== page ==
Rice bran compost (RC) was evaluated under greenhouse and field conditions for ecofriendly weed control of vegetable crops in organic farming systems. RC was applied 7 days before spinach seed sowing, at the rate of 0% (control), 10%, 20% and 30% of soil (v/v) in the greenhouse and 2 kg m-2 under field conditions. RC significantly controlled the number and dry weight of weeds, and the weed control potentiality was increased by the increased application of RC in both years. The efficacy of RC in reducing weed emergence and dry weight of broadleaf species was higher than grass weeds. Among the broad leaf weeds, Lamium amplexicaule L was the most sensitive to RC and was drastically reduced by the increased application of RC. Under field conditions, the total number of weeds and the dry weight of weeds were also significantly reduced with the application of RC, compared with the untreated control. The growth inhibition potentiality of water soluble fractions of RC was also tested with seed germination and radicle elongation of test species (barley, oat, tomato and lettuce). The concentration response curves for the test species were drawn by plotting the percentage of germination against the logarithm of the concentration. Considering the I25 value (defined as 25% inhibition of control) both for seed germination and radicle elongation, it was indicated that water soluble fractions of RC was more effective in the suppression of dicotyledonous species (tomato and lettuce) than monocotyledonous species (barley and oat). The results of the preliminary experiment with fresh rice bran under greenhouse conditions showed that fresh bran suppressed spinach seed germination when applied as 10% rice bran in soil but RC did not show a significantly negative effect up to 20% RC application, compared with the control. Moreover, RC enhanced spinach growth. Considering both the weed control potentiality and spinach growth enhancing ability of RC, the effective appplication rate of RC is between 10-20% of soil (v/v) for weed control as well as the successful growth of spinach. This research indicates that RC has the potential of being used as a natural herbicides. © 2007 Science Publications.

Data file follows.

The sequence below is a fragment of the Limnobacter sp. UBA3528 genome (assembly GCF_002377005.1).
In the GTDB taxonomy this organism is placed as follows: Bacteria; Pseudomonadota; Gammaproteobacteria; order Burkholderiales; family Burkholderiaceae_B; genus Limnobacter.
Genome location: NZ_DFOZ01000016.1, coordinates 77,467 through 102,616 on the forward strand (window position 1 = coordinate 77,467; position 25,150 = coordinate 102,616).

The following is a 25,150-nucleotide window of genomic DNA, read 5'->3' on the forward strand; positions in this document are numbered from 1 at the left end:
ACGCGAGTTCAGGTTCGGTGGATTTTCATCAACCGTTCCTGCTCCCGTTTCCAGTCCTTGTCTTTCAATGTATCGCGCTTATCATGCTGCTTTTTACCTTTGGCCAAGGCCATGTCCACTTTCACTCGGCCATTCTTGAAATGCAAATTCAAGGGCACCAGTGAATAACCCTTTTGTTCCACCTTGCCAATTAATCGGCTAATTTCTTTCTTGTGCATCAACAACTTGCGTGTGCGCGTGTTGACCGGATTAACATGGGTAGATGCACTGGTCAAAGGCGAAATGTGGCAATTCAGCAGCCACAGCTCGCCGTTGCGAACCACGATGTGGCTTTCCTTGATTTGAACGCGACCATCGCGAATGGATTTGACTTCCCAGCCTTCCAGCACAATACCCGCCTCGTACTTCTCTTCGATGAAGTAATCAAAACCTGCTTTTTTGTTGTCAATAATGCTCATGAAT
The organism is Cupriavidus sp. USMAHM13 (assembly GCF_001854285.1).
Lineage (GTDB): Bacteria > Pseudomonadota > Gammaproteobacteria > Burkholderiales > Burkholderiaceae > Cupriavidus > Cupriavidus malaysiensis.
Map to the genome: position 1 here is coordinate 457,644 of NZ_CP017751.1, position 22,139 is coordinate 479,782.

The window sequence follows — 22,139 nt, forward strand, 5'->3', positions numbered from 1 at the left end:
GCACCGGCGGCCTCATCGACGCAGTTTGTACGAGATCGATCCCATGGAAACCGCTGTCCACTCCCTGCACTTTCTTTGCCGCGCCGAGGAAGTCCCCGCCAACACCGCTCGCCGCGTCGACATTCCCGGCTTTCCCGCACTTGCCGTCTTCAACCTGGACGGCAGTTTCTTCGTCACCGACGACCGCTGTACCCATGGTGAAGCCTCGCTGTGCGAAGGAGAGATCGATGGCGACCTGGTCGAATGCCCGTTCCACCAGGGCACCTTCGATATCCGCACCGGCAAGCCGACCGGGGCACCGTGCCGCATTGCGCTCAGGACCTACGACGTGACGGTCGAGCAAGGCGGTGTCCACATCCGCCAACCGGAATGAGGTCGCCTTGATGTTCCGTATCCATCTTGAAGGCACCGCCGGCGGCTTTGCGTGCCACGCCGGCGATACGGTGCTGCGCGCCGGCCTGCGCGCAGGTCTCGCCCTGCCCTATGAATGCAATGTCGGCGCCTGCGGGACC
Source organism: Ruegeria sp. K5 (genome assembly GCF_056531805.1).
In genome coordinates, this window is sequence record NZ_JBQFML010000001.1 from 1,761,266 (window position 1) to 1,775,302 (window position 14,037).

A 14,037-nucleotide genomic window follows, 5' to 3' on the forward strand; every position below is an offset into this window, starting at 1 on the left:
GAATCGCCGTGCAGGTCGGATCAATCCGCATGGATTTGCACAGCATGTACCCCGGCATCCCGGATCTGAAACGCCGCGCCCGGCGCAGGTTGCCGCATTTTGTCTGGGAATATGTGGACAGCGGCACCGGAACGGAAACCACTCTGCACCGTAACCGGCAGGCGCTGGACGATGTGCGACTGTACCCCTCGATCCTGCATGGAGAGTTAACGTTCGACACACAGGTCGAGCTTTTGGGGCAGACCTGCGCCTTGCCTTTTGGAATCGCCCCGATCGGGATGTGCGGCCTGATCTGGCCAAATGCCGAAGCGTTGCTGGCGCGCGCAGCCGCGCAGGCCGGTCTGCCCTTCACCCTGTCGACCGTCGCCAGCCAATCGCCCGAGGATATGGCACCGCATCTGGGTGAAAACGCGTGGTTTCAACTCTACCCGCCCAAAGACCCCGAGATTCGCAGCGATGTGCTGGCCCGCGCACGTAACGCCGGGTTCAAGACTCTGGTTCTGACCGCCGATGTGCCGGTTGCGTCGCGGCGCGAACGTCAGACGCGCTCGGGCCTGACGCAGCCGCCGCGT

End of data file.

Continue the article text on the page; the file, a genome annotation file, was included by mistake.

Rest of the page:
Khan, M. A. I., Ueno, K., Horimoto, S., Komai, F., Tanaka, K., & Ono, Y. (2007). Evaluation of the use of rice bran compost for eco-friendly weed control in organic farming systems. American Journal of Environmental Sciences, 3(4), 234–239. https://doi.org/10.3844/ajessp.2007.235.240